ii.EmV· 01' SPOKANE·.
one side a citiZen of this state, and on the opposite side 'several citizens of the same state, is not, according to the rule given by the supreme court, one in .which there is involved a controversy between citizens of different states, and the demurrer must be sustained for 'want of jurisdiction. Blacklock v. Small, 127 U. S. 104, 8 Sup. Ct. Rep. 10tl6. The case is distinguishable from Stewart v. Dunham, 115 U. S. 61, 5 Sup. Ct. Rep. 1163, by the important consideration that in this case the primary object of the suit is to obtain an adjudication which must necessarily affect directly the interests of the interveners; whereas in the case referred to, which was a creditors' bill, the action of the court upon the petitions of intervening creditors, who claimed no liens upon the assets of the defendant, was merely incidental and ancillary. The question whether the court has jurisdiction of the case must be determined in the light of all the facts shown by the record at the time of the hearing. I am therefore constrained to hold that, although the demurrant does not appear to have such an interest as to entitle him to complain of a defect of parties, nevertheless, as it now affirmatively appears that the court is without jurisdiction, the case cannot proceed in this court. Morris v. Gilmer, 129 U. 15. 325, 9 Sup. Ct. Rep. 289. Let there he a decree of dismissal.
CLA PP v. CITY OF SPOKANE et 01.
(Circuit Court, D. Washington, E. D. October 29, 1892.)
STREET RAILWAy-DAMAGE TO FRANCHISE BY CONSTRUCTION OF SEWER.
Tile location of a sewer in a city street must be reasonable, with respect to the rights of a street railway, the construction of which was authorized by a prior ordinance, and whose property might be damaged by the construction of such sewer; and such location, if made In a part of the street occupied by the railway, lilO as to compel it to suspend operations, and inIDct great damage upon it, is unreasonable, when other parts of the street are equally suitable fot' the sewer. But the city is not required to incur any additional expense by reason of having authorized the building of such road.
2. SAME-RIGHTS OF MORTGAGEE.
A mortga!;e upon a street railroad Is as much entitled to protection from unlawful Injury by such action on the part of a city as any other kind of property. An allegation by the mortgagee that such action will impair the value of his security to an amount exceeding $2,000 is sufficient to give jurisdiction to a federal circuit court.
CIRCUIT COURT-JURISDICTIONAL AMOUNT.
4. MUKICIPAL CORPORATIONS-'LoCATION OF SEWERS-VESTED RIGHTS.
The and General Statutes of the state of Washington provide that the people or cities may frame and establish a charter for the thereof, and aiso confer upon cities, in general terms, the powers of mWllclpal corporations, and grant certain powers and certain restrictions, in specific terms, but do not contain any specific grant of power to locate sewers. After the rights of the mortgagee of a street railroad had become vested, a city adopted a charter containing a specific provision tIiat the city should have power to locate sewers. Held, that such power existed only by virtue of the pro\ision of the general statute giving cities power to control their streets, pro\ide for the health and general welfare of their inhabitants, and that its exercise must be reasoll.'lble with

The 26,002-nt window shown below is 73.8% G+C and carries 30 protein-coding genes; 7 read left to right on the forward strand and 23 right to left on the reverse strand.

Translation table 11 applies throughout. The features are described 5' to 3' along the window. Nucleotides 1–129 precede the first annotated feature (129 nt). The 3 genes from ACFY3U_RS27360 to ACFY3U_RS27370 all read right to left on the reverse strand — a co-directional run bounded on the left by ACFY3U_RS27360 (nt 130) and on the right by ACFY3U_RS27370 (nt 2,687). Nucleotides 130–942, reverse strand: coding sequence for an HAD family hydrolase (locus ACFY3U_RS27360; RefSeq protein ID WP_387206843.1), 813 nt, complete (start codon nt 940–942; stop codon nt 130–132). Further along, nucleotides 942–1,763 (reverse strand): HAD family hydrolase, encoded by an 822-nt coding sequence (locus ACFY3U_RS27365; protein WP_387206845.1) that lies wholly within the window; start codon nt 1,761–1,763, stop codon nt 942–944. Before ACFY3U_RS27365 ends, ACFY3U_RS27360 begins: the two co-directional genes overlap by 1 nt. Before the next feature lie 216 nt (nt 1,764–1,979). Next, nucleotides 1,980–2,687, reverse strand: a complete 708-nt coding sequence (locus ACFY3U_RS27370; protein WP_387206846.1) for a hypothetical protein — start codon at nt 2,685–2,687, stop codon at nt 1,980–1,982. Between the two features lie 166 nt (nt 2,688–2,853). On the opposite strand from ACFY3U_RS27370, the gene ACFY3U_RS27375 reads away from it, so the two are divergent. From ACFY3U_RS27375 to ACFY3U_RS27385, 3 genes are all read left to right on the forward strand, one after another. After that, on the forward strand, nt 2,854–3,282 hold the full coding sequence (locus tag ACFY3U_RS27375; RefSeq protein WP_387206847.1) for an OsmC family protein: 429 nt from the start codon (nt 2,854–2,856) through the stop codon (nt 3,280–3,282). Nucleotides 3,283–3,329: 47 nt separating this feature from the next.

FEPERJ\.L . REpORTER.,
City of Tacoma v. State, (Wast.
rp.ference to the rights of tho St.) 29 Pac. Rep. Si7, followed.
6. EQUITY JuRISDICTION OF FEDilllUL COURTS-NoT ENLARGED BY STATE LAWS.
If the mortgagEe has an adequate remedy at law, by an action for damages, a suit in equity, though permitted by state laws, should not be entertained by a federal CGun.,.
Where it appears, however, that the railway compnny is insolvent; that it "rill not be able to repair the damage or operate its road thereafter;
that its property, after the constl'Uction of the sewer, would not be adequate security for the mortgage debt; that the bonds will be worthless as negotiable Paper; and tliat. the city, by reason of constitutional restrictions, is in such financi8J.c.ond!tion that a judgment against it would not be collectihle,-a cause of equitable jUrisdiction is made out, and an junction pendente lite should issue.
In Equity. Bill by Robert :J;J. Clapp, mortgagee of an electric street railway, against the city of and Rolla A. Jones to enjoin the construction of a sewer in such manner as to unnecessarily damage the railway, and obstruct im operation. On demurrer to bill. tained. An amended bill being filed pending consideration of the case upon a rehear4J,g, showing that plaintiff would suffer irreparable injury by impairing the value of his security, an injunction pendente lite was granted. Turner, Graves & McKinstry and Kinnaird & Happy, for complainant. P. F. Quinn, for